Fort Wayne Could See Spring Flooding After Record Snows

February 8, 2014

U.S. Army Corps of Engineers

A part of the U.S. Army Corps of Engineers flood control project on the St. Joseph River in Fort Wayne, Indiana, USA.

FORT WAYNE, Ind. — After rough winter, Fort Wayne may need to brace itself for more trouble this spring. This winter's record snowfall is fueling concerns that Indiana's second-largest city could see destructive spring flooding if heavy rains quickly melt away the region's snow cover.

During a similar scenario in March 1982, severe flooding brought the city national attention and President Ronald Reagan helped in sandbagging efforts during a visit to the city.

But city officials said Fort Wayne is now better equipped to weather the results of spring snow runoff thanks to several flood-control projects installed since 1982. Those include the completion of more than 10 miles of dikes along the city's three rivers and construction of a new channel along several miles of the Maumee River that has increased the river's capacity.

(MORE: How Much Has it Warmed Where You Live?)

"We're in a totally different state now in Fort Wayne," Bob Kennedy, Fort Wayne's director of public works, told The News-Sentinel

The National Weather Service says more than 2 1/2 feet of snow fell last month on Fort Wayne, making it the city's snowiest month on record.

Much of January's record 30.3 inches of snow has melted away, but many locations in northeast Indiana now have a foot or more of snow and lingering frigid readings has kept it from melting. That snowpack includes a record 6.2-inch snowfall for the date that Fort Wayne saw Wednesday.

Officials said the region's snowpack holds the frozen equivalent of 2-4 inches of rain.

Kennedy said the best scenario for the melting of the region's snowpack would be a series of sunny days in the 30s and 40s and no heavy rains.

The worst circumstance would be for much warmer air to arrive with heavy rains, perhaps a series of thunderstorms that would combine to inundate local rivers and streams with runoff.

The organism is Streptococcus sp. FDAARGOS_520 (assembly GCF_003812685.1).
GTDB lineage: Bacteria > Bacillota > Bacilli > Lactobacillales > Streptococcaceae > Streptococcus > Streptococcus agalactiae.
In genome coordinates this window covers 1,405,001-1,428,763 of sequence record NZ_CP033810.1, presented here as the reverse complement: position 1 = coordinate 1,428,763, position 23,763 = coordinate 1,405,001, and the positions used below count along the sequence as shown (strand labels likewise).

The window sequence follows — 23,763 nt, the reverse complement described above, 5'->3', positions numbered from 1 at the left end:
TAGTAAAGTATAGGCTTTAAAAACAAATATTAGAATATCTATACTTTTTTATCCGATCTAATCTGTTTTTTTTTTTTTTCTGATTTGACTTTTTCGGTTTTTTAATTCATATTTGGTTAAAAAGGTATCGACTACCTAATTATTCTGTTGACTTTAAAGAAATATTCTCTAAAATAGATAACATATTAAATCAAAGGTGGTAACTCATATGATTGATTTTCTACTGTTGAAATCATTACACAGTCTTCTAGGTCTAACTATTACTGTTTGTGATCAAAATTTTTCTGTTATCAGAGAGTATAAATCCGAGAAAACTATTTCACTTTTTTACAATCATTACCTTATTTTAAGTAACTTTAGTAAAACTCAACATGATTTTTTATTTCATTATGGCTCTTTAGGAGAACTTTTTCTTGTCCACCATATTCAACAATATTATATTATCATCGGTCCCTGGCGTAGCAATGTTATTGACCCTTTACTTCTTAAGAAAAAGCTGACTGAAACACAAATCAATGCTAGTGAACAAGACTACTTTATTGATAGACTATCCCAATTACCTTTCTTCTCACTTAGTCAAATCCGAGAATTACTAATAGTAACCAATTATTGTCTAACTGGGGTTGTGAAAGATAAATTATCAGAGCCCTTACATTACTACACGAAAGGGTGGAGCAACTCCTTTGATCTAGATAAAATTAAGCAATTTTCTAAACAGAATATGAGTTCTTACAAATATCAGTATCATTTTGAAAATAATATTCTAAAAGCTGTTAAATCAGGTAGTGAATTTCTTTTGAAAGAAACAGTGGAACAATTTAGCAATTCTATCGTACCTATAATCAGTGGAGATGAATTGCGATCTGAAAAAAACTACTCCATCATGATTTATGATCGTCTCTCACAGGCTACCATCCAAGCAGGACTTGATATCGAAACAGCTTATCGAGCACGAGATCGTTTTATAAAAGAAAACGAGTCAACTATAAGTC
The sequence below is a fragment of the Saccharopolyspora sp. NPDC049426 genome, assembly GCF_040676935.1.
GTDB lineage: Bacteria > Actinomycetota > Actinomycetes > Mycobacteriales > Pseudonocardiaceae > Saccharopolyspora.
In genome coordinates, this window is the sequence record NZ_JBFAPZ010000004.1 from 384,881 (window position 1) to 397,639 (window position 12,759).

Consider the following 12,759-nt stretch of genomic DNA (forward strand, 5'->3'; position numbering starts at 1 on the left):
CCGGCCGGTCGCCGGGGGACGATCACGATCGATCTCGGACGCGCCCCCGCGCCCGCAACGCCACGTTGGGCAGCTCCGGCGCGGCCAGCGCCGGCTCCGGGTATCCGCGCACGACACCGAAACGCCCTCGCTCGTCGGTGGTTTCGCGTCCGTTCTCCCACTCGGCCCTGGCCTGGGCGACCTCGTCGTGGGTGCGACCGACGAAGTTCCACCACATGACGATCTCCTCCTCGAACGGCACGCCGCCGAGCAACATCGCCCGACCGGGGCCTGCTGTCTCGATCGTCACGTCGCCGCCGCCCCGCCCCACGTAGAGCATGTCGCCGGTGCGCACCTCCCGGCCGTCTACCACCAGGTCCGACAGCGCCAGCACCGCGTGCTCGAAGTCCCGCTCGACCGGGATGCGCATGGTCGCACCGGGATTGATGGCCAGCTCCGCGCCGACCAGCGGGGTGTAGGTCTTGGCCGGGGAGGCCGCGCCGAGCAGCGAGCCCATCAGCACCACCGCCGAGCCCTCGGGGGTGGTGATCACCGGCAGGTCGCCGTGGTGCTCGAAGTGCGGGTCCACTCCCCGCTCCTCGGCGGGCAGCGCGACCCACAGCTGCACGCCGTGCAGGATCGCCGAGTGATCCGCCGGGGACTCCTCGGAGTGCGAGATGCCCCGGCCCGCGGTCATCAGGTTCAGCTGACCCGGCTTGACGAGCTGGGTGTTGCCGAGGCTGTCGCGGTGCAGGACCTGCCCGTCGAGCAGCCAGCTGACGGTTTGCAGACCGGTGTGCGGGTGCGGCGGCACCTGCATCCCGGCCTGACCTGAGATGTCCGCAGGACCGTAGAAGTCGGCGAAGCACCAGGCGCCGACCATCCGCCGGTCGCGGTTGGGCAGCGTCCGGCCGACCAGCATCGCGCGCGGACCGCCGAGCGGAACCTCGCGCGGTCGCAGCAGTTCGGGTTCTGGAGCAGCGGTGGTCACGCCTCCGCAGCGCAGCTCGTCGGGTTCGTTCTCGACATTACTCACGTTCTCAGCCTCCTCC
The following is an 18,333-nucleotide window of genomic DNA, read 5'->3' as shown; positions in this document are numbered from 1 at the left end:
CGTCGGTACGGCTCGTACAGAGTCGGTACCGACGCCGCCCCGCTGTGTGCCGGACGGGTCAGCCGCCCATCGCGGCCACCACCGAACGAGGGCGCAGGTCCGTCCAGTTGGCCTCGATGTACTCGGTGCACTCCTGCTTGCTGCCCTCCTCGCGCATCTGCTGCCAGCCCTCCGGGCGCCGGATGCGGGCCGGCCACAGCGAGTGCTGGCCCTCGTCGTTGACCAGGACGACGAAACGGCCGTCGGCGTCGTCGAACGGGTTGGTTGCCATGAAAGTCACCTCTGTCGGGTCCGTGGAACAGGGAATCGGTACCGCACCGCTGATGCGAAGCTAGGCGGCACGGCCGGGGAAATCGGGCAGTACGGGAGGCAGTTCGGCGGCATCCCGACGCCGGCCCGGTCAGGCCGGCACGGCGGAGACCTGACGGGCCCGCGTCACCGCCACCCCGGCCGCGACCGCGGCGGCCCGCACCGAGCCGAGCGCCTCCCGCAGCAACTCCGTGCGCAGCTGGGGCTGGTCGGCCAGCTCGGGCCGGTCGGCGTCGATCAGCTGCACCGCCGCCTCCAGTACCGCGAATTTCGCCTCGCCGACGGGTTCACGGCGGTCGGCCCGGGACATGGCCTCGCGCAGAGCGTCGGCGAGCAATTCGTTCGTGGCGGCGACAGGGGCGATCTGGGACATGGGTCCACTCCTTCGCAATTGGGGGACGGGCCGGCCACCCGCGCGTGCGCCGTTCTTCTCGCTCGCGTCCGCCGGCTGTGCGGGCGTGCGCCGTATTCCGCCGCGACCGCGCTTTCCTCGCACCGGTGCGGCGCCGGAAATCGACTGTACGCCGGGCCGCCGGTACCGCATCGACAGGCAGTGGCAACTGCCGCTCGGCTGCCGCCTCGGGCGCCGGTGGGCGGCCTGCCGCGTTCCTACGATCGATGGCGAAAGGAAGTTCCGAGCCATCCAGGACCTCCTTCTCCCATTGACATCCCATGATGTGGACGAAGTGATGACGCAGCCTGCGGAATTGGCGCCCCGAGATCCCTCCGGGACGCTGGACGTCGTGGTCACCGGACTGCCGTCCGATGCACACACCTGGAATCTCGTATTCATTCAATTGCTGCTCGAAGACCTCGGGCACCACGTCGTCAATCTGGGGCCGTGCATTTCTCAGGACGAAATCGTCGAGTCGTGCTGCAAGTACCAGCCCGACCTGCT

MORE: Winter Storm Orion's Wrath

A police official looks around during a snowy day in Evanston, Ill., Saturday, Feb. 8, 2014. (AP Photo/Nam Y. Huh)


Ad Blocker Enabled

Featured Blogs

The Big Thompson Disaster: Reverberations of a Flash Flood, 40 Years Later

By Dr. Jeff Masters
July 29, 2016

What began as a celebratory Saturday in the mountains ended in tragedy 40 years ago this weekend, when a catastrophic flash flood ripped through the narrow Big Thompson Canyon of Colorado’s Front Range. A total of 144 people were killed on that Saturday evening, July 31, 1976--the eve of the 100th anniversary of Colorado’s statehood. critical gaps in weather data, communication, and public awareness had teamed up with a slow-moving deluge to create a true disaster, one that’s had a noteworthy influence on how we deal with flash floods today.

Hottest Reliably Measured Air Temperatures on Earth

By Christopher C. Burt
July 22, 2016

As Jeff Masters mentioned in his recent blog, a temperature of 54.0°C (129.2°F) was observed at Mitribah, Kuwait on July 21st. According to the Kuwait Meteorological Department this was the hottest temperature ever measured in the country (a reading of 54.4°C/129.9°F observed at the same site on July 16, 2010 has been disallowed as a result of a faulty sensor). The 54.0°C reading also is a new record for Asia and ties a similar reading at Death Valley (on June 30, 2013) as the hottest reliably measured temperature on Earth. The key word here is ‘reliably’. Many hotter temperatures have been reported from around the world in years past. However, all of these have credibility issues. In that vein I am going to revisit a blog I first posted on WU in October 2010 listing all the various claims to temperature readings at or above 54°C (129.2°F). In the years since I made that post I’ve learned more about some of these claims and have thus updated my entries and ‘validity’ scores as a result.

An extraordinary meteorological event; was one of its results a 1000-year flood?

By Stu Ostro
October 5, 2015

The confluence of meteorological ingredients the first weekend in October 2015 resulted in an extraordinary weather event with severe impacts. Was one of them a 1000-year flood?

Why the Arrest of a Science-Loving 14-year-old Matters

By Shaun Tanner
September 16, 2015

By now, many of you have heard or read about the arrest of Ahmed Mohamed, a 14-year-old high school student from Irving, Texas. Ahmed was arrested because school officials called the police after he showed one of his teachers his homemade clock. Mistaken for a bomb, Ahmed was taken into custody, interrogated, shamed, suspended (still on suspension today, Wednesday), and reprimanded. All of this after it has been found that the "device" he brought to school was indeed, a homemade clock.